Which is more ecologically friendly, a Tesla Model 3 Roadster or an electric dryer?
Did you know the United States CO2 emissions actually have been going down over the past few years? It’s not because we are so great at fighting climate change. No, there’s a much more mercenary reason. Natural gas is cheaper than coal. We’ve been switching our electric grid from coal powered power plants to natural gas powered power plants.
Natural gas (NG) provides more energy (measured in British Thrermal Units or BTU) with less emmissions than either coal or oil. It’s cheaper for energy companies to power our electrical grid. The lower carbon emissions are an added bonus.
Even Climate Skeptics are willing to reduce emissions if it saves money. But, not every change in the name of Climate Change actually reduces our carbon footprint. For example, that $50,000 Tesla not only looks cool, but it’s environmentally friendly, right?
Let’s skip the issues of lithium mining and the long term disposal of lithium batteries. The long term ecological cost of that is uncertain. Let’s just talk about the day to day cost of running your 0-60 in 3.5 second sportscar.
The big deal with Tesla, of course is that it’s an electric car. No smelly gas or diesel liquified dinosaurs for your car. Just pure, clean electricity.
Remember that discussion a little earlier about why the USA CO2 emissions are on the decline? Our electricity comes from a variety of sources.
– 45.50% from Coal
– 23.99% from NG
– 19.30% from Nuclear*
– 6.43% from Hydro*
– 2.10% from Wind*
– 0.95% from Petroleum
– 0.91% from Wood
– 0.42% from Biomass
– 0.37% from Geothermal*
– 0.03% from Solar*
Our electrical grid is only 28.23% renewables. The remaining 71.77% is those nasty dirty fossil fuels. (Okay, Nuclear might not be completely renewable, but it does have zero emissions. And Biomass and wood are not really fossil fuels, but they do burn. And, seriously, wood? Wood produces more energy than solar?)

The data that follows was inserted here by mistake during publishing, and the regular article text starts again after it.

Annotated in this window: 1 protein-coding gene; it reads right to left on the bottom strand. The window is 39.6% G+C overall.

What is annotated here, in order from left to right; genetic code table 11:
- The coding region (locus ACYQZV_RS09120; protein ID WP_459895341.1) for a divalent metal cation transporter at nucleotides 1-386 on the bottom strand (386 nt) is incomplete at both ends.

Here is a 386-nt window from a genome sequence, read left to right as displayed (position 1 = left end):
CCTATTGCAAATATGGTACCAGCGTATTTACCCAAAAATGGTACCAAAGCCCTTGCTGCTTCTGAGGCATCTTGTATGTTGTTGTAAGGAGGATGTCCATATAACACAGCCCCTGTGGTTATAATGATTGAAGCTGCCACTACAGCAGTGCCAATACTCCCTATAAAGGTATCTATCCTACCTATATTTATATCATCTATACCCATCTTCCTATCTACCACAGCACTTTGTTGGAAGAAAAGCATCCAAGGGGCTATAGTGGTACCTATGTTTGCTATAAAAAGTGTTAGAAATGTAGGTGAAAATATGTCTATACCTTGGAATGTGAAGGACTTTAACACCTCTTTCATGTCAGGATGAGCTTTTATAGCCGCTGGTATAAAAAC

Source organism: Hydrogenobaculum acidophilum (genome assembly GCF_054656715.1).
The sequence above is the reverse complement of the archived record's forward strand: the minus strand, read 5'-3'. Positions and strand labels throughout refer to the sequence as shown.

So, you beautiful shiny new electric car is really being powered mostly by coal. And then some Natural Gas. Kind of gives a different look on the Tesla marketing.
Now, what about my nasty old electric dryer? I have five teenagers at home. Each is responsible for doing their own laundry. That’s a lot of loads of laundry each week. Given the choice, we’ve always had gas dryers. Not only does NG have fewer emissions and cost the electric complanies less, it costs consumers less too.
My current house didn’t come with a gas dryer. It came with a gas dryer. But, now I’m glad. In fact, my electric dryer has suddenly become more ecologically friendly than a gas dryer would be. Two years ago we installed solar panels.
When you install solar panels, you have to decide how many to install. The more panels, the more power you generate. Also, the more expensive it is. We had eight kids at home at the time and designed a solar panel setup that was 85% of our (at the time) current usage. That meant that we generated 85% of our electrical needs from the panels and we bought 15% from the power company.
As the kids grow up and move out, we use less and less energy. We are to the point where we are now producing most of the electricity we use, including all those loads of laundry in our “inefficient” electric dryer. In fact, had we gone with a gas dryer, we would still be producing CO2. Instead, we have turned our dryer into a green, zero emission appliance.
(Well, if we ignore all the related costs of producing solar panels. Nothing is truly free.)
Rodney M Bliss is an author, columnist and IT Consultant. His blog updates every weekday. He lives in Pleasant Grove, UT with his lovely wife, thirteen children and grandchildren.
Follow him on
or email him at rbliss at msn dot com
(c) 2018 Rodney M Bliss, all rights reserved